what is NTSC standard
NTSC is the color television standard established by the National Television Standards Committee in the United States in 1953. The NTSC standard’s distinguishing feature was that it added color to the original 1941 black and white television standard in such a way that black and white TVs continued to work.
(Another distinguishing characteristic was that NTSC’s dependency on accurate phase meant that it was difficult to maintain the color as the signal was transmitted and processed. Television engineers often joke that NTSC stands for “Never Twice the Same Color.”)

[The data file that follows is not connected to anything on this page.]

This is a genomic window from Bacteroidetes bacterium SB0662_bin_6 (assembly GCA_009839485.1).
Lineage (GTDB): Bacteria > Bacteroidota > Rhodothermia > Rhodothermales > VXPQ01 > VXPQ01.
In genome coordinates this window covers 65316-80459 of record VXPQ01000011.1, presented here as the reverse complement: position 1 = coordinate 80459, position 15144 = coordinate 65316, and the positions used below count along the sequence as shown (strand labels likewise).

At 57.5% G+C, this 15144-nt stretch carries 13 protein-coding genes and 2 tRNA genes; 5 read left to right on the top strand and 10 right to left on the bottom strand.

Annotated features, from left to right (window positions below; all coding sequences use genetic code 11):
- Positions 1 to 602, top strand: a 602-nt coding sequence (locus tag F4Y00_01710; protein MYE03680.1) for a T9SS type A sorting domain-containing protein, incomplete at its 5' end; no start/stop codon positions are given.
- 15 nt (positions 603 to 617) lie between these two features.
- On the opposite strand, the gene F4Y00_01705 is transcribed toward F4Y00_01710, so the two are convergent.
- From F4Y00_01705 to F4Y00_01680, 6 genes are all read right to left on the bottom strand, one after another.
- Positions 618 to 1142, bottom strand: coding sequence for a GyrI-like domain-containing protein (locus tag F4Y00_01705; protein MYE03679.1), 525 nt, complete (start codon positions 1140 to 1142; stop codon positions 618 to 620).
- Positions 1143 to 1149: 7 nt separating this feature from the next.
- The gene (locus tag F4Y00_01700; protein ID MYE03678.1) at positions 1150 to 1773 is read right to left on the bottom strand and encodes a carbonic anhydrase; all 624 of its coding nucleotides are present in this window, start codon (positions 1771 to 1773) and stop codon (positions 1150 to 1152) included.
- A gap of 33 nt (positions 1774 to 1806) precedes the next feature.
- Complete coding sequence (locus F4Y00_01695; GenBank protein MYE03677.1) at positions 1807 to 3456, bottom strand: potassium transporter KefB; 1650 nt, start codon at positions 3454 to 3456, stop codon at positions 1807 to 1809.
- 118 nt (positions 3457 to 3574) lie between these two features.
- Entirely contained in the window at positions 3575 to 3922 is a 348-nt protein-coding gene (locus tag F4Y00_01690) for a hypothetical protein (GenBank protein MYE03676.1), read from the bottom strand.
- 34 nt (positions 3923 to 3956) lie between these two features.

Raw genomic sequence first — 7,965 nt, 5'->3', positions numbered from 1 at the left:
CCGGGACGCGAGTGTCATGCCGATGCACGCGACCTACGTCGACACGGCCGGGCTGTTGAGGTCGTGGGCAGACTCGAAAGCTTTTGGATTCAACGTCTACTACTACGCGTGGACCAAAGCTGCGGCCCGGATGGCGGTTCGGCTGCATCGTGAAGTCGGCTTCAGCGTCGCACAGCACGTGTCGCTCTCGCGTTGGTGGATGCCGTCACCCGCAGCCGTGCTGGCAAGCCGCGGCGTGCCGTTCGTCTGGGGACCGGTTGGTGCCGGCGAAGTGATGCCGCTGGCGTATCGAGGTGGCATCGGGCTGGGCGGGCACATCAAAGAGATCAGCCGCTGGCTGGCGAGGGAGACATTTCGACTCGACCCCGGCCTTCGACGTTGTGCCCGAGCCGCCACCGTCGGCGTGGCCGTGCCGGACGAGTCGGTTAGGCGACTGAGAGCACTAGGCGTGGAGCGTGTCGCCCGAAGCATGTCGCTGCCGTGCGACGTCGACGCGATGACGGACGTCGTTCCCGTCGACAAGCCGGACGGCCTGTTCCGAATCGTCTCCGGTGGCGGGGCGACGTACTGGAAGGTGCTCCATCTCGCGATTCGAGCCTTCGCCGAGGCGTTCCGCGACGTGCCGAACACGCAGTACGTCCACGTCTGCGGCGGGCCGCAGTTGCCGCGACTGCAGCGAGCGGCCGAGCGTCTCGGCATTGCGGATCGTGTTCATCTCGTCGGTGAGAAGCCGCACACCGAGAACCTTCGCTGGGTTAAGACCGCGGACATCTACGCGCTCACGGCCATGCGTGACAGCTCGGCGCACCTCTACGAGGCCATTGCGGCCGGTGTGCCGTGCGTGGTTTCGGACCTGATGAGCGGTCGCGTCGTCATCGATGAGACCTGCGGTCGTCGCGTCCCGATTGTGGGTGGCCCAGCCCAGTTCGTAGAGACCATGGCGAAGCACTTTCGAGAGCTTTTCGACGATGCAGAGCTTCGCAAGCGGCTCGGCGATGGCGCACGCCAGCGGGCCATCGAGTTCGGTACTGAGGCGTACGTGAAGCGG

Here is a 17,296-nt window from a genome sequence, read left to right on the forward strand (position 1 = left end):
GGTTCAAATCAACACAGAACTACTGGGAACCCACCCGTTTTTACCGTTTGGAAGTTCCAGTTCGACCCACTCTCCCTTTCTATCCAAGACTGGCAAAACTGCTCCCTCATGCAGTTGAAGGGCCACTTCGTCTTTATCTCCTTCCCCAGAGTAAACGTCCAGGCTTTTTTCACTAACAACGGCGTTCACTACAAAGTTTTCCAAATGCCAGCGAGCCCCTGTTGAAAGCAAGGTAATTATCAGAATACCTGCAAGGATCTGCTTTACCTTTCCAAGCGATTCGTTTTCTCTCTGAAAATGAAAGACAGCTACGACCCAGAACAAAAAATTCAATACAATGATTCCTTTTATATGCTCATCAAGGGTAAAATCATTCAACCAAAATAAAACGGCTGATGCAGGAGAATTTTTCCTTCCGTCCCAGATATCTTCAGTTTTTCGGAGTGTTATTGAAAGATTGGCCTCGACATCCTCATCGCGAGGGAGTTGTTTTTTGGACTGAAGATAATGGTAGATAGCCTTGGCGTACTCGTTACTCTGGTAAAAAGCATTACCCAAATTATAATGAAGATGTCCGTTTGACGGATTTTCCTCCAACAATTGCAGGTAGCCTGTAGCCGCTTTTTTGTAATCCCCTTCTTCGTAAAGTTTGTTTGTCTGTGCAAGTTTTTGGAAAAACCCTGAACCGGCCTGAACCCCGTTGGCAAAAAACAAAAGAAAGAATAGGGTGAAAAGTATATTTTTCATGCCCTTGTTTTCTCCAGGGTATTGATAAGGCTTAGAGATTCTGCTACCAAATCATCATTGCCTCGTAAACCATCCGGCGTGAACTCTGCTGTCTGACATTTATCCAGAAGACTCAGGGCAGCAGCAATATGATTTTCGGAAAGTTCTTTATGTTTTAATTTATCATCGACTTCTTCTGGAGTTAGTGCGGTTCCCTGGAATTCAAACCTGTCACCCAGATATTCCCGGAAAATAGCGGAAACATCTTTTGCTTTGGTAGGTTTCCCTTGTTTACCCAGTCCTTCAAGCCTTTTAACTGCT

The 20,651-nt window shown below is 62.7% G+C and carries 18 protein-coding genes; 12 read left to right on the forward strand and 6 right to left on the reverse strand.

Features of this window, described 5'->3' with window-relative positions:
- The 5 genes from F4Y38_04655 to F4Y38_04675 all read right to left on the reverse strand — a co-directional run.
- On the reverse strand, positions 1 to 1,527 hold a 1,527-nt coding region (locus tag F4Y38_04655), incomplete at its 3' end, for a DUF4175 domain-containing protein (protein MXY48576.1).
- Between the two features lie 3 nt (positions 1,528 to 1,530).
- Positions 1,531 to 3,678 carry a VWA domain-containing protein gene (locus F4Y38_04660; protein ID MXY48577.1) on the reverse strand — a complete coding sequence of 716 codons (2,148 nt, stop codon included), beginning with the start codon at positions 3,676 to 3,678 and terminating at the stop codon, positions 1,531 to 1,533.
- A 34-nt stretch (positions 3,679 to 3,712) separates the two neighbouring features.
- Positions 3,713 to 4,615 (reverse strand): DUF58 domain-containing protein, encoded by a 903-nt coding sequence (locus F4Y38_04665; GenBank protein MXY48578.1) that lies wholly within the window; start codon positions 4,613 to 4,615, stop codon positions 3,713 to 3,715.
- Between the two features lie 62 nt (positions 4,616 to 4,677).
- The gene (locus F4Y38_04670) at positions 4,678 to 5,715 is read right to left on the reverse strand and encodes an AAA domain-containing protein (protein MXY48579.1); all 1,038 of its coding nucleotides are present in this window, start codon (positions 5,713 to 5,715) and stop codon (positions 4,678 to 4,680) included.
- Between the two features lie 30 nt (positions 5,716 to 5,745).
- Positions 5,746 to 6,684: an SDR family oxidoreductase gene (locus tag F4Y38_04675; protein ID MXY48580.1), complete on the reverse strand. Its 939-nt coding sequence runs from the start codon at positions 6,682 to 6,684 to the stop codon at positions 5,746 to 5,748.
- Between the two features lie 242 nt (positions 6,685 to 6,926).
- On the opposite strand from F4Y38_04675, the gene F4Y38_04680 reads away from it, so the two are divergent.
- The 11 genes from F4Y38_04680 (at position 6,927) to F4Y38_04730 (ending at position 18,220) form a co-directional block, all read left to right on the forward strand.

The NTSC standard adds a color subcarrier which is quadrature-modulated by two color-difference signals and added to the luminance signal. The genius of the system is that black and white TVs ignore the color components, which are beyond the black and white signal’s bandwidth.
The NTSC color subcarrier reference is 3.579545MHz. The horizontal sync rate (H) was adjusted slightly from the black and white standard’s 15.750kHz such that the color subcarrier is 455/2 times H. The vertical rate is Fv = Fh x 2/525.